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7 Easy Tips for Preparing Your Child for a Sleepover

v1. Give Them a Pep Talk

As excited as kids can get, sometimes once the excitement wears off they’re little bundles of nerves. I’ve seen kids thrilled about the idea of going somewhere, right up to the second it’s time to walk out the door – and then they cry and change their minds. Whether they’re scared or just a little anxious about being away from home, talk to them. You can’t reassure them if you don’t know what’s on their little minds.

2. Pack Them a Thoughtful Bag

If your little one is prone to separation anxiety (or if you’re just nervous that another parent won’t be as attentive to your child’s needs as you are), sending them off with a small care package can alleviate a lot of stress for both of you. The items in your care package should be things you aren’t sure the other parent(s) will have, or things that are specific to your child. For example, his or her favorite blanket or stuffed animal that they absolutely. cannot. live. without.

Or, if your child has dietary restrictions and you’re not sure the other parent(s) will have a certain gluten-free snack handy, pack that. Obviously any necessary medication (with instructions for the other mom or dad) goes without saying, but if there’s a certain book, snack, night light, or small toy that might make your child feel more at home, tuck it away among their clothes and remind them to check the bag later. A special little note from you might also make them feel less home-sick.

If your child is prone to occasional, accidental bed-wetting, consider packing some kind of incontinence protection – many companies make disposable bedding inserts or pads, and there are one or two companies out there who make reusable, machine washable, super comfortable inserts – for them to discreetly insert between the sheets of any bed at their friend’s house, or tuck it into their sleeping bag so that it’s ready to go at bedtime. Packing a product like this is a proactive way to prevent nervousness and embarrassment about potential bed-wetting.

3. Have Them Call, Skype, or Facetime You to Say Goodnight

If you’re including a hand-written note, you might remind your son or daughter to get in touch with you before they go to bed. Depending how old they are and whether or not they have their own smart phone or device, perhaps the other parent(s) can facilitate such contact from one of their devices, if necessary. Sure, it’ll ease your mind, but it’ll likely make your child feel better to hear from you, too.

4. Feed and Hydrate Them Beforehand

If your son or daughter hasn’t been invited for dinner, make sure they’ve had enough to eat and drink so that they’re not hungry and thirsty when arriving to another family’s house (which could cause behavior issues). Also, be sure you share with the other parent(s) if there are any dietary restrictions or no-nos (i.e., NO sugar after 7 pm) just in case the kids get brazen and ask for ice cream before bed.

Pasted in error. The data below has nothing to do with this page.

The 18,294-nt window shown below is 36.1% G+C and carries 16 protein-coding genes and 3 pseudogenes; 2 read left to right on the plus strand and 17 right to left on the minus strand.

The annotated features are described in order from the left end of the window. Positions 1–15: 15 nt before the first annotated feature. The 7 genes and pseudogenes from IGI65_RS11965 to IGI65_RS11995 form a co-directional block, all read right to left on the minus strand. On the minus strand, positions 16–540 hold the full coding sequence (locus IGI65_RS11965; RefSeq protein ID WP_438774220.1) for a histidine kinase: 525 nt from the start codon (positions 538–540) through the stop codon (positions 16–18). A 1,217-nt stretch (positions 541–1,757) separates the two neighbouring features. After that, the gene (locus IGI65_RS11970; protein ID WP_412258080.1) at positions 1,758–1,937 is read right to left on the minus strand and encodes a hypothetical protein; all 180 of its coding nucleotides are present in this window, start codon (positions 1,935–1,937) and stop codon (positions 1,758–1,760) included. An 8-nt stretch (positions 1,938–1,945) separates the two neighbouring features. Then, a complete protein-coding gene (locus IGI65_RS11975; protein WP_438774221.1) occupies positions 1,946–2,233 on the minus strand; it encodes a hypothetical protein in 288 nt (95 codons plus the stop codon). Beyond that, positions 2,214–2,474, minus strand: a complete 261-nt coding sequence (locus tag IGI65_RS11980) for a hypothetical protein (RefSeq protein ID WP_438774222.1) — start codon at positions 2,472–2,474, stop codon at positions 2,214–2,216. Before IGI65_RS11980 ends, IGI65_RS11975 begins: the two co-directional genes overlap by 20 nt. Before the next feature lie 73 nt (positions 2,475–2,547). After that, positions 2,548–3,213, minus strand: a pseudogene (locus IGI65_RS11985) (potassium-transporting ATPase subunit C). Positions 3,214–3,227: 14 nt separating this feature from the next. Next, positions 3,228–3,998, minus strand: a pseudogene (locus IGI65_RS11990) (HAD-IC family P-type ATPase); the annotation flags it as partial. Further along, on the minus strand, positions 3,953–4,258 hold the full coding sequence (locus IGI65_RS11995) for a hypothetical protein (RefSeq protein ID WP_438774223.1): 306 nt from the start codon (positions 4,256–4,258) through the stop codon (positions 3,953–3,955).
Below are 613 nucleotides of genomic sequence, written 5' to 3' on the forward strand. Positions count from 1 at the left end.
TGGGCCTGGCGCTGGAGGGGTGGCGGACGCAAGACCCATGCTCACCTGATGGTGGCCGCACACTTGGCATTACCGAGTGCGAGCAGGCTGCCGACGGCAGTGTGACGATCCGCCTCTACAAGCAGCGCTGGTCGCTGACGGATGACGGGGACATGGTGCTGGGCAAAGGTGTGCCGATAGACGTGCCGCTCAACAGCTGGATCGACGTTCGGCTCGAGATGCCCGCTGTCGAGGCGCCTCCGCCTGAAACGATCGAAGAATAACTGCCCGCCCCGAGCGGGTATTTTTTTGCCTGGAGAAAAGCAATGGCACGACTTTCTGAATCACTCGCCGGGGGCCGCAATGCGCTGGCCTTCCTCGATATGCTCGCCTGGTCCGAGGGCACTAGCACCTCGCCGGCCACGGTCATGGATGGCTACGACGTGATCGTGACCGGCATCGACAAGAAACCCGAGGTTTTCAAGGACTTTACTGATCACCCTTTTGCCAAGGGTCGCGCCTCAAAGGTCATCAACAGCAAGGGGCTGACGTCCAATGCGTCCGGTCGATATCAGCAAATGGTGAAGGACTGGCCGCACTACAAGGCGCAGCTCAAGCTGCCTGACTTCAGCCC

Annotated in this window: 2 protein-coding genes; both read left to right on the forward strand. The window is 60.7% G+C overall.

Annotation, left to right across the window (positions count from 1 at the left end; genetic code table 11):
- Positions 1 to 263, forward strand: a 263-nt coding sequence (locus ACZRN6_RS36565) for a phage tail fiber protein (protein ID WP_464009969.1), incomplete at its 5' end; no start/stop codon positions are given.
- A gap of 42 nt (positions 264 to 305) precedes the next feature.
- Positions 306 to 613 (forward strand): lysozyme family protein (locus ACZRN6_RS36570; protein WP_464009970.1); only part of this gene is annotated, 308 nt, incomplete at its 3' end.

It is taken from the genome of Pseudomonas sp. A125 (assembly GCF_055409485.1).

5. Bathe Them Beforehand

Trust me, the other child’s parents will appreciate you sending a clean kid to their house. Dealing with the dynamics of adding an unfamiliar child to the mix is enough excitement for one night, without having to worry about bath time. Your child will appreciate this too, whether or not s/he is shy – no kid wants to stop playing and having fun to go take a shower. It’s likely that the other parent(s) will have their kid washed and ready as well, so dropping off a freshly showered child just keeps things simple.

6. Have a Weekend Activity Planned

If the sleepover is taking place on a Friday or Saturday, having a fun activity planned for the following day can help propel your child through any anxiety about sleeping in an unfamiliar environment. Just one night can feel like an eternity to a kid – and if they’ve got something else to look forward to – perhaps something you remind them of when you call or write your note to them – it might give them sweet dreams and something else to talk about with their friend. Maybe you can even incorporate the friend and his or her parent(s) into the activity, so that it’s like a play date. This will give you a chance to compare notes, thank the other parent(s), capture a cute photo op, and see how your child interacts with them before bringing him or her home.

7. Remind Them to Be on Their Best Behavior

When excitement sets in, rules and manners are easy to forget. Before taking your son or daughter over to a friend’s house, look them in the eyes and remind them that they are to respect and obey their friend’s mom and/or dad as if they were home with you, and to say please, thank you, and try their best not to make a mess. Let them know that you’ll be checking in and that the sleepover will be over if you hear any news of bad behavior.

Sleepovers can be a wonderful way for your kids to build friendships outside of school, learn how to interact respectfully with other families, and of course – for you to enjoy some occasional you time! But in order for you to really be able to relax and your child to have as much fun as possible, being proactive and taking precautions to eliminate potential problems or sources of anxiety is necessary – and totally worthwhile. It only takes a little bit of time to ensure that the sleepover is a success and that the kids have the best time ever – and that maybe there will be more sleepovers in store for the future!

How old was your child the first time he or she attended a sleepover? Was it a smooth experience or were there issues? Be sure to comment and share your experience with other parents!